Jharkhand General Knowledge Yearbook 2020: It gives us immense pleasure in presenting the Jharkhand Current Affairs Yearbook 2020, Useful for JKPSC and all other competitive exams. This book deals with the relevant features and topics of Current affairs of State in a systematic and comprehensive manner by the use of simple and concise language for easy and quick understanding. We hope that the readers will find this book user friendly and helpful in preparation of their examinations. I look forwarded to have the views, comment, suggestions and criticism from readers which would definitely help in further improvement of the Book. I would like to heartfelt thanks to all my team members for their efforts to prepare this book. Jharkhand GK Yearbook 2020
Jharkhand Current Affairs Yearbook 2020
1. Introduction of Jharkhand (Static GK)
2. Current Affairs (whole year)
Jharkhand Current Affairs/General Knowledge Yearbook 2020 has become an integral part of a lot of entrance exams being conducted at the graduate and under-graduate levels. It is very important for students to remain updated on the current happenings in their surroundings especially those that are important from the perspective of state. Current Affairs Yearbook 2020, a thoroughly revised, reorganised, updated and ENLARGED edition, presents a comprehensive study of all the sections that are covered under the subject of General Knowledge. The Yearbook 2020 provides the latest information & most authentic data reference material on Current Affairs and General Knowledge. It has specially been designed to cater to aspirants of various competitive exams like JKPSC and Other Jharkhand PSC Civil services exams across the state. The material has been written in a lucid language and prepared as per the requirements of the various competitive exams. Jharkhand GK Yearbook 2020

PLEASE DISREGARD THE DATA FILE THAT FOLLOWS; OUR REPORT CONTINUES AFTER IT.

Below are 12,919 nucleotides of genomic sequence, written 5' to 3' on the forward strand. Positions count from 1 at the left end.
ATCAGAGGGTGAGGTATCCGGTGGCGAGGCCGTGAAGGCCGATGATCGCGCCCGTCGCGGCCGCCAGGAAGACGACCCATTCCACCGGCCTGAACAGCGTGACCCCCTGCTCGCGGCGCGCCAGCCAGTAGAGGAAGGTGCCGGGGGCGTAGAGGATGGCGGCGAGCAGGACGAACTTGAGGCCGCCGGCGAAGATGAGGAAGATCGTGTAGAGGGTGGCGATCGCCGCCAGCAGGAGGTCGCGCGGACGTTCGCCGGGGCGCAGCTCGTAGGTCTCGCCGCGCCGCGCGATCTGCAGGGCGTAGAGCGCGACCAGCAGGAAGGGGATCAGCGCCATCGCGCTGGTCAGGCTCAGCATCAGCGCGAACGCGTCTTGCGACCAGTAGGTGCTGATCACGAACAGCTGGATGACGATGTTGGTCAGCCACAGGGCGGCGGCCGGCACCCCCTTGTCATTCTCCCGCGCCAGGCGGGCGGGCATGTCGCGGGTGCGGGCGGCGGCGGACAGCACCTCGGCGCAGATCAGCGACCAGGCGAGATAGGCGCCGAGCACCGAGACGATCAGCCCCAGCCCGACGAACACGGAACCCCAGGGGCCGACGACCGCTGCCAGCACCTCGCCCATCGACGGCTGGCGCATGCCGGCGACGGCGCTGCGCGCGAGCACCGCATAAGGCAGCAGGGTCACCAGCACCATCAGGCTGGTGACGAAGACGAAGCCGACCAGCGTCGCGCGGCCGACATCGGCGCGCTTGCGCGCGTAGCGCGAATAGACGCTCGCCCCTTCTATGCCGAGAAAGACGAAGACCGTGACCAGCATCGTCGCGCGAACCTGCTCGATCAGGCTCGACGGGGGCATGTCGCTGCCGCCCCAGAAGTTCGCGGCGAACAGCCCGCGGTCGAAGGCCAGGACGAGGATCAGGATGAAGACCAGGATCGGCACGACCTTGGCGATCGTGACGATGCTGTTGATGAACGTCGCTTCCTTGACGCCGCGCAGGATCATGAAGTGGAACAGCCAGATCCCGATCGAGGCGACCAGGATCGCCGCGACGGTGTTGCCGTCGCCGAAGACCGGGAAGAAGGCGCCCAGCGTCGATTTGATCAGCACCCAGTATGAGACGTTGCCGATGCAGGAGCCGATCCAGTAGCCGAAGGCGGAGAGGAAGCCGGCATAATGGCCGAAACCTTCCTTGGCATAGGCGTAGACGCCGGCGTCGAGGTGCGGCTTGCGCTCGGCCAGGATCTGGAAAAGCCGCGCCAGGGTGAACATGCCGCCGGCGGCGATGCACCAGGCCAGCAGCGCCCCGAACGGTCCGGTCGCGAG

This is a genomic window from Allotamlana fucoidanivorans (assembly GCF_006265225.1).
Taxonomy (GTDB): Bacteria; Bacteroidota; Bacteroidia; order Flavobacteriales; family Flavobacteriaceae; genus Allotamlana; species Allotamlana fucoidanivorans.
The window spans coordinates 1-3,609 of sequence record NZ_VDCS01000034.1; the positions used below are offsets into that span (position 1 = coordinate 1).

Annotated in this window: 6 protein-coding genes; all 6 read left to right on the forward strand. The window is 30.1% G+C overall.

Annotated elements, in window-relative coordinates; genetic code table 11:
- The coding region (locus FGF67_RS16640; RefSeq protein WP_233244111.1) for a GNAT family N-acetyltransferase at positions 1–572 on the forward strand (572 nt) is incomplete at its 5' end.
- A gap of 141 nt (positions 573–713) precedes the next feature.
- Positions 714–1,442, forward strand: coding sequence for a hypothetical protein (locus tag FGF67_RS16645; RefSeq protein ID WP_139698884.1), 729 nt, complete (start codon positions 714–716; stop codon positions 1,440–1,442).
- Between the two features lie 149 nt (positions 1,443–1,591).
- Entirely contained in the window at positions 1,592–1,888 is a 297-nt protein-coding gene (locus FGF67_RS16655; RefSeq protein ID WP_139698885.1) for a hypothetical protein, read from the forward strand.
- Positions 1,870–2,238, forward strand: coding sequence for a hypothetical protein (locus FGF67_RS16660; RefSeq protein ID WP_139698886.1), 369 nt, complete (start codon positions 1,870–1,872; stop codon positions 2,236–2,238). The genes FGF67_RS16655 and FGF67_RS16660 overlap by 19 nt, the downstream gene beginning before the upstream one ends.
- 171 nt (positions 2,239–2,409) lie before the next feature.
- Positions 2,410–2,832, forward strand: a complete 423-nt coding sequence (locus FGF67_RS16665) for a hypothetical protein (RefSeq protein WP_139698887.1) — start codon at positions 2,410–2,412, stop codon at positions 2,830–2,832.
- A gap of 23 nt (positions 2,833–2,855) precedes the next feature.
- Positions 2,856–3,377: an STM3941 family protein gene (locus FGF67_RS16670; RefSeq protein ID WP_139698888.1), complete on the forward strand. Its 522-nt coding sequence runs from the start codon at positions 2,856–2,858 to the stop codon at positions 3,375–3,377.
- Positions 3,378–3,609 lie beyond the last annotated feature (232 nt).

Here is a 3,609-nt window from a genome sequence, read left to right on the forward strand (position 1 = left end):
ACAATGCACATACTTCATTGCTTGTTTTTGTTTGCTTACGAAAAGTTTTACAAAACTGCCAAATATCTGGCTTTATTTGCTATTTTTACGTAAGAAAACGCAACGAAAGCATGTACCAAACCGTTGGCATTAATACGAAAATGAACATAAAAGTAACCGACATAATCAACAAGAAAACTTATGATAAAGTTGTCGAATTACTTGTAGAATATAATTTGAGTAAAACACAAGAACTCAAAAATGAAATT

Current Affairs consists of latest news/ information about Jharkhand based on The Hindu, Indian Express, PIB, Yojana, People, Events, Ideas and Issues across the Social, Economic & Political climate of the State.
Must Have for Multiple Reasons: The Current Affairs Mega Yearbook 2020 is a Must-Have book for all kinds of Objective & Descriptive Tests, Essay Writing and Group Discussions & Personal Interviews, The Jharkhand General Knowledge section provides crisp and to-the-point information in Geography, History, Polity, Economy, General Science, etc. which otherwise could be very exhaustive. Jharkhand GK Yearbook 2020
Introduction of Jharkhand
Jharkhand is a state in eastern India, created on 15 November 2000, from what was previously the southern half of Bihar. The state shares its border with the states of Bihar to the north, Uttar Pradesh to the northwest, Chhattisgarh to the west, Odisha to the south and West Bengal to the east. It has an area of 79,710 km2. It is the 15th largest state by area, and the 14th largest by population. Hindi is the official language of the state. The city of Ranchi is its capital and Dumka its sub capital. The state is known for its waterfalls, hills and holy places; Baidyanath Dham, Parasnath and Rajrappa are major religious sites.